Hands on the hips shows anger, defiance, and impatience.

Hands that are closed or clenched can represent irritation, anger, or nervousness. 

Pregnant women may put their hands on their stomachs if they feel threatened, indicating a desire to protect the unborn child.

If a stomach is churning with fear or excitement, the individual may put his hands on his stomach to quell the emotion. Butterflies in the tummy are an increase in adrenaline.

Frequent reaching forwards or superfluous hand gestures can mean that someone is trying to convince another person of something. The exact meaning of these gestures will depend largely on context.

If someone brushes his hair back with his fingers, this may be preening, a common gesture if the person is attracted to someone.

A character could touch his hair in a flicking manner if his thoughts conflict with another person. He may never speak a word of disagreement, but raised eyebrows combined with this action probably means he disagrees with the person.

Twisting hair is generally a nervous action.

Running fingers through hair or rubbing the back of their neck usually indicates irritation or exasperation in a situation.

When a person taps his fingers on something, it's usually a sign of excitement or impatience.

If a person wears glasses and is constantly pushing them up onto his nose with a slight frown, it may also indicate he disagrees with what a person is saying—unless, of course, it’s a habit or the glasses don’t fit properly.

Lowered eyebrows and narrowed eyes illustrate an attempt at understanding what is being said or going on. It's usually skeptical. This is presuming the character is not trying to observe something that's far away.

Body Language of the Feet

Tapping quickly, shifting weight, laughing, or moving the foot will most often mean the person is impatient, excited, nervous, scared, or intimidated. The surrounding context will need to provide the clues as to which emotion is being conveyed.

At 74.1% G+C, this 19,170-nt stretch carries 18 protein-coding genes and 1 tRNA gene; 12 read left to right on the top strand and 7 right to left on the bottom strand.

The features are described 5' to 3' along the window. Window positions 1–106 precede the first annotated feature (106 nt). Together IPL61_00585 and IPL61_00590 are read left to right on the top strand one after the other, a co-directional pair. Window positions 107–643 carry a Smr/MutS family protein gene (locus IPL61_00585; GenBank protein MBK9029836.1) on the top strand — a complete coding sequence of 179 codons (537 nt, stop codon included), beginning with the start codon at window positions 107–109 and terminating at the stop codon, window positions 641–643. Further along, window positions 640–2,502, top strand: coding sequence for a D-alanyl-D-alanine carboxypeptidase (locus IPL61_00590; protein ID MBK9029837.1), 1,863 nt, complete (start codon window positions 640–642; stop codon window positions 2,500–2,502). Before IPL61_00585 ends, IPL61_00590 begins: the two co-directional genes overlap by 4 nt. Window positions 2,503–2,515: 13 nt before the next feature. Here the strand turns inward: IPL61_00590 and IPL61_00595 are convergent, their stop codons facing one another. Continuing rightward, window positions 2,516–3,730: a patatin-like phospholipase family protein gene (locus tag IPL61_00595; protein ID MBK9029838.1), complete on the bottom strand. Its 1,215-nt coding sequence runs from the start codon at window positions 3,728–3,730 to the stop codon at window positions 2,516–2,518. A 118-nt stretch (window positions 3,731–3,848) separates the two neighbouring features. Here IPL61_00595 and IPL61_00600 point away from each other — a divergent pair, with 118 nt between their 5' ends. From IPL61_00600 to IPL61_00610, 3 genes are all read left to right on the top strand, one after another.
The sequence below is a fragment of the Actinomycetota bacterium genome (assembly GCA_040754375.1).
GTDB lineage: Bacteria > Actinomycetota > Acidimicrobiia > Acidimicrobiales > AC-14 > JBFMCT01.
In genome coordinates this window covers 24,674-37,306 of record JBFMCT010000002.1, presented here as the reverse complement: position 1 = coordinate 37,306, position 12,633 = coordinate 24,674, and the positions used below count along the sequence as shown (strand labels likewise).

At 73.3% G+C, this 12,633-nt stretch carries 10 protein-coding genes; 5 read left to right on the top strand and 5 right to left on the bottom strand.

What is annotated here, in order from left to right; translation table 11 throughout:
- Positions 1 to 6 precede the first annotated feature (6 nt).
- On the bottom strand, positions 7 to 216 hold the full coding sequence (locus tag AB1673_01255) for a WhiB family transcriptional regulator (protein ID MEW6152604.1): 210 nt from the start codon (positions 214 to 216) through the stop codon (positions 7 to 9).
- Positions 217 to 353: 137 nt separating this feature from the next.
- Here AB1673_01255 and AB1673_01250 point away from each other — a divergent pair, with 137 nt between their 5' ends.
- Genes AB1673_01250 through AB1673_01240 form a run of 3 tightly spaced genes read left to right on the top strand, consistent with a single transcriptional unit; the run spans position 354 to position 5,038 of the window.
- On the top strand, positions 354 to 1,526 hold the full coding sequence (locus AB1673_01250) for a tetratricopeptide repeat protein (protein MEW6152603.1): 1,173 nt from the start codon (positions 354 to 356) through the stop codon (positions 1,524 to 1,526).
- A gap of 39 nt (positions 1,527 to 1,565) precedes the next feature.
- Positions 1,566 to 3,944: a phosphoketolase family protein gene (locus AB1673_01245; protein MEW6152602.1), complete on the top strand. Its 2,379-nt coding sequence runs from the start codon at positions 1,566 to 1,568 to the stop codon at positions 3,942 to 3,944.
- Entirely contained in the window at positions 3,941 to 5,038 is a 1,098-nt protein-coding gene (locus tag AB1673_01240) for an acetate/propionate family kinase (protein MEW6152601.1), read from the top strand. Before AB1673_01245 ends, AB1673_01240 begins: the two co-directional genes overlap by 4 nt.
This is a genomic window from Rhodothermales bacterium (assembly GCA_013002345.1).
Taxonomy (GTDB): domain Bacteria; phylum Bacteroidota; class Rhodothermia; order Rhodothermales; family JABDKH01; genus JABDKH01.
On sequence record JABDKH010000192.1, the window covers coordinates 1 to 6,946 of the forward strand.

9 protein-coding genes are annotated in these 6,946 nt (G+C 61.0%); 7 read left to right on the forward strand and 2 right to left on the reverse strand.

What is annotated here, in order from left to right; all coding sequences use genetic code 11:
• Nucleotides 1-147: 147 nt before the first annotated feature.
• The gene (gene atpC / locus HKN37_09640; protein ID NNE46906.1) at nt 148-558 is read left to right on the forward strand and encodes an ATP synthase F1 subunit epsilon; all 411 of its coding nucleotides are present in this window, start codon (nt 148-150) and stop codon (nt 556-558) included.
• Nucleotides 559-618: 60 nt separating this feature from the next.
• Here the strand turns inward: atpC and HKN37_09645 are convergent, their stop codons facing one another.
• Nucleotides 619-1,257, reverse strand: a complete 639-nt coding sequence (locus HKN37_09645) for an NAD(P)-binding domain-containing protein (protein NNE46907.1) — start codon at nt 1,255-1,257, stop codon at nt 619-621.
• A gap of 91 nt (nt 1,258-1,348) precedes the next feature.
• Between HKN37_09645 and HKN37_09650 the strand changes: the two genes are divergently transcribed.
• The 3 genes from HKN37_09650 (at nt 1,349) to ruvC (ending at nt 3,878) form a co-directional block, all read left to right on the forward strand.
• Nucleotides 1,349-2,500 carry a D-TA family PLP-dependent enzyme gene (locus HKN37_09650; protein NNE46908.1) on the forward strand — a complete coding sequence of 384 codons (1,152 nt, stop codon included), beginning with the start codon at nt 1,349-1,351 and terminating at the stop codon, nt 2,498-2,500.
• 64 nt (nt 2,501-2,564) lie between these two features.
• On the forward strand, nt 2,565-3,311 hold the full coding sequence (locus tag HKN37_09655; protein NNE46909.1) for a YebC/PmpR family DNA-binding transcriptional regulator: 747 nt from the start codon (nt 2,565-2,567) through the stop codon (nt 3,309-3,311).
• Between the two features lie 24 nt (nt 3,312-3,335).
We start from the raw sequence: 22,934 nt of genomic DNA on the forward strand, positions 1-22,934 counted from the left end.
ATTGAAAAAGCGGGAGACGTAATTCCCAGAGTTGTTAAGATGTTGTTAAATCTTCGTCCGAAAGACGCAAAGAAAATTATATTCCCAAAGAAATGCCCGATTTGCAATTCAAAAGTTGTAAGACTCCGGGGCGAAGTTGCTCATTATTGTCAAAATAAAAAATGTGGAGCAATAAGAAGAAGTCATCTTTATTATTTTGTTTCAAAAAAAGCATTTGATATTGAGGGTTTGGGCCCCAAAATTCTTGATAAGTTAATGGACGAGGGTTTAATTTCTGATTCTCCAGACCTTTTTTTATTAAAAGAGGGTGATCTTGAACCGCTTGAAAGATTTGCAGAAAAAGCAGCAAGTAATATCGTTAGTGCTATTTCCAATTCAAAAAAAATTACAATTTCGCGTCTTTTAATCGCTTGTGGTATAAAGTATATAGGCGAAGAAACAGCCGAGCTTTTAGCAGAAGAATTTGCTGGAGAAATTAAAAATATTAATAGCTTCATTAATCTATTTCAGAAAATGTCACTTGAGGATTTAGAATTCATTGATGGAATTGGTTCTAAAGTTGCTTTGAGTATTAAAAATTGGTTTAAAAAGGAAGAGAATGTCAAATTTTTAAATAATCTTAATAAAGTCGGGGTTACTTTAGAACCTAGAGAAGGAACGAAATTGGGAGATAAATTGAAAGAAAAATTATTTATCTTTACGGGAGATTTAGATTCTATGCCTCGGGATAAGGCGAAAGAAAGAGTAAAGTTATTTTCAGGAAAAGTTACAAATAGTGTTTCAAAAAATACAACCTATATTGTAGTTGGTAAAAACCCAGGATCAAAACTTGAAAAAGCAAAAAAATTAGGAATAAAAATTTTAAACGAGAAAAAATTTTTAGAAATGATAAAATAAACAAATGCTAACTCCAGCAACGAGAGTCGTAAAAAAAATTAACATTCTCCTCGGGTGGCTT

If a person is talking to someone and both feet face the speaker the listener is interested. If one foot is pointed away from the speaker, the listener doesn’t want to be there; he is eager to leave. This is just an interesting aside and would be too complicated to use in a story.

If someone taps his foot while another talks, he may have a desire to leave. Context will tell us if he needs to leave because of another appointment or if he’s frustrated with the person speaking. This behavior usually manifests when the person is anxious to get somewhere. 

If a couple’s legs or feet touch while flirting, tapping of a foot could be interpreted as nervous excitement. If they’re uncomfortable, they would discreetly move away from the contact, a much more subtle escape than telling the person to move away.

If a person is sitting, feet crossed at the ankles, he is generally at ease.

If, while standing, a person keeps his feet close together, he may be trying to be "proper" in some way. Sometimes feet close together conveys a feeling of submissiveness or passiveness.

If someone purposely touches another person’s feet, it’s likely he is flirting. However, if he knows the person well and other people are present, it may be a warning nudge.

So, there you have it. Lots of ways to add depth to your characters, get rid of dialogue tags and meaningless expressions, and bring your writing up another level.

If you’ve done everything you can to make your manuscript the best it can be, send it to our editors at We can give you an honest evaluation and show you more ways to improve your writing.